Kasdan’s maverick, unwavering determination that couples seek genetic testing before they marry (and presumably before they start thinking about having children) has contributed to a significant shift in thinking about the burden of inherited disease. Kasdan hopes to confer the same public awareness that Tay-Sachs has achieved within the Jewish community on the other genetic diseases—including Canavan disease, which killed two of his tiny congregants at ages two and four—that disproportionately affect Ashkenazi Jews. (At least a dozen diseases are more likely to occur in the Sephardic population of Jews who are descended from Spain and from Arab countries, although disease prevalence varies widely by country of origin. Because the U.S. Jewish population skews heavily Ashkenazi, the diseases affecting the Sephardic community have lagged even further behind in the public consciousness.) He is fighting no less powerful an entity than ACOG, the professional organization for the nation’s more than 30,000 ob-gyns, which has historically supported carrier screening primarily for diseases whose impact is severe and first observed early in life. While a disease such as Tay-Sachs certainly meets that standard, that’s not always the case, as Michael Kaback has noted, for a disease such as Gaucher.

To build his case and educate doctors about the importance of expanding testing, Kasdan, rabbinic advisor to the Jewish Genetic Disease Consortium, leads a medical Grand Rounds program in which geneticists and genetic counselors travel to hospitals to teach obstetricians and pediatricians about hereditary Jewish genetic diseases. He also addresses graduating classes of rabbinical students of all denominations, Reform through Orthodox, advising these freshly minted rabbis to make it a priority to connect with a local genetic counselor wherever they land their first congregation. He delivers his spiel about the importance of catching hereditary disease before it takes its toll on yet another generation and asks if anyone has any questions. Then he lowers the boom: “Now that you know about this,” he says, channeling the gravitas of a man who has done for decades the job they’re about to embark upon, “if you choose not to advise couples to get tested and then they have a baby with one of these diseases and they choose to sue you, guess who will testify against you as an expert witness?” Kasdan intones this for the shock value, but he says he is fully committed to what he realizes is a “very radical” idea. “If I should ever come across a couple who reaches out to me after they give birth to a baby with one of these diseases and their rabbi did not tell them to get tested, I would suggest they hire an attorney,” says Kasdan. “I have no patience for rabbis or doctors who know the reality and don’t do anything about it.”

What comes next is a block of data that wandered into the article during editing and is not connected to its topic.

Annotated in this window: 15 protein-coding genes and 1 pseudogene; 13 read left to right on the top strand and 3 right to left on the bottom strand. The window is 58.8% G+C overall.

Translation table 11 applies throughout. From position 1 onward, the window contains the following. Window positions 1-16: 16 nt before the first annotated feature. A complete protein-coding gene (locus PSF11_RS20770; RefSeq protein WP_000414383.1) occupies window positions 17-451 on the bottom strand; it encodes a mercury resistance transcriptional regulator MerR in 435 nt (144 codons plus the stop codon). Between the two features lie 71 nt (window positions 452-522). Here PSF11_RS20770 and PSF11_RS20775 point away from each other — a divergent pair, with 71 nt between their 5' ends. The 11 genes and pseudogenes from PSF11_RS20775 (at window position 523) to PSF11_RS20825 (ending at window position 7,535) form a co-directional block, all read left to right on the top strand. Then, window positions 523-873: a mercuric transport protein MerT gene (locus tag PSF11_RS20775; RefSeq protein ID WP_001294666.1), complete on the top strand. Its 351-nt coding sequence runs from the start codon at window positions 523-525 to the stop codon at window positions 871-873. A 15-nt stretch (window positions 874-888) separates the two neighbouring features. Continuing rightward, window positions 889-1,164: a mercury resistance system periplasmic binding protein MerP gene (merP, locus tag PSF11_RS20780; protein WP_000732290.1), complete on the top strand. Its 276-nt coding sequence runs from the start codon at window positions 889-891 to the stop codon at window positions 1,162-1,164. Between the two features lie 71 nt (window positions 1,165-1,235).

While Kasdan is not advocating that a couple who learns they are both carriers scuttle their impending marriage, Dor Yeshorim, an organization that was founded by an Orthodox rabbi who lost several children to Tay-Sachs, is recommending that they think twice. Dor Yeshorim, based in New York City, maintains an anonymous database of genetic testing results. Potential mates—mostly Orthodox Jews—reference the database for what Dor Yeshorim calls a “compatibility check,” preferably before “a couple or the parents meet, to avoid unnecessary heartache!” If they’re found to both be carriers for the same disease, they are “informed that the match is incompatible.” Those couples insistent on pursuing a relationship are offered genetic counseling.